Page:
1. It offers an opportunity to get information, to learn the activities, and to look for a job.
  2. It offers an opportunity to get information, learn the activities, and look for a job.
  3. It offers an opportunity to get information learn the activities and look for a job
  • The last one needs commas, the first and second ones both work and sound natural. So it's just a matter of personal preference with those two. – 米凯乐 Mar 2 '19 at 13:00
  • Without more context I can't be sure that all three should be: "learn about the activities". – Weather Vane Mar 2 '19 at 13:08

1 and 2 are correct.

First of all, 3 can be ruled out since the use of and in a list of more than two items needs commas.

Structural use of and:

.... x, y(,) and z.

x, y, and z should be of the same structure/ part of speech, i.e., all nouns, verbs, or even clauses.


  • Nouns

    I like to eat apples, mangoes, and oranges.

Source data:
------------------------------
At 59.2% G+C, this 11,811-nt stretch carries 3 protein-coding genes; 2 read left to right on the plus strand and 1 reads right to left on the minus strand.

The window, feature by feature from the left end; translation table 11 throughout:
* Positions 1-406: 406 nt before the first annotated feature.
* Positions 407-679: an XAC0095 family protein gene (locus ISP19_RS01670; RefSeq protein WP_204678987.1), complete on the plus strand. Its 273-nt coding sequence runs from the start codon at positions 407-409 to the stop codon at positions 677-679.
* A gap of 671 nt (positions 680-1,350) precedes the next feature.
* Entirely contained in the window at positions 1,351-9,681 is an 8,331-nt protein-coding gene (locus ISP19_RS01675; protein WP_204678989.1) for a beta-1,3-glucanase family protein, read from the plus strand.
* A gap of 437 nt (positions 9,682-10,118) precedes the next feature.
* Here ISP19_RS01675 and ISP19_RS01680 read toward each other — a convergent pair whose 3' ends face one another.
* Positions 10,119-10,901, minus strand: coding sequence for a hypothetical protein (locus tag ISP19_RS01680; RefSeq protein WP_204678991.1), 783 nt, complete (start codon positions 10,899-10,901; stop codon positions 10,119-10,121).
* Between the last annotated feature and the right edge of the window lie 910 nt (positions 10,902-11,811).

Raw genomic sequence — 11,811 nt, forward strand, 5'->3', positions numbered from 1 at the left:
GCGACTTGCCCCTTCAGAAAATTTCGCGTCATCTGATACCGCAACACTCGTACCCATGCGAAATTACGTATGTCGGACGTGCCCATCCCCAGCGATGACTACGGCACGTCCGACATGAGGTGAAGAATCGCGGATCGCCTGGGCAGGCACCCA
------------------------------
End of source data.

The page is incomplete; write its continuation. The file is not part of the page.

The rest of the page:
• Gerunds

    I like travelling around, solving puzzles, and playing basketball.

  • Bare infintives:

    My every day routine is to eat, work, and sleep.

  • To-infinitives:

    My everyday routine is to eat, to work, and to sleep.

  • Adjectives

    This student is clever, humourous, and humble.

1 is OK as described in the to-infinitives case, while 2 is similar to the bare infinitives case.

Hope this helps!


1. We usually use the preposition 'about' or 'through' after learn

2. The second comma in the examples above can be omitted. Some people, like me, use it for clarity. It is called the Oxford comma.

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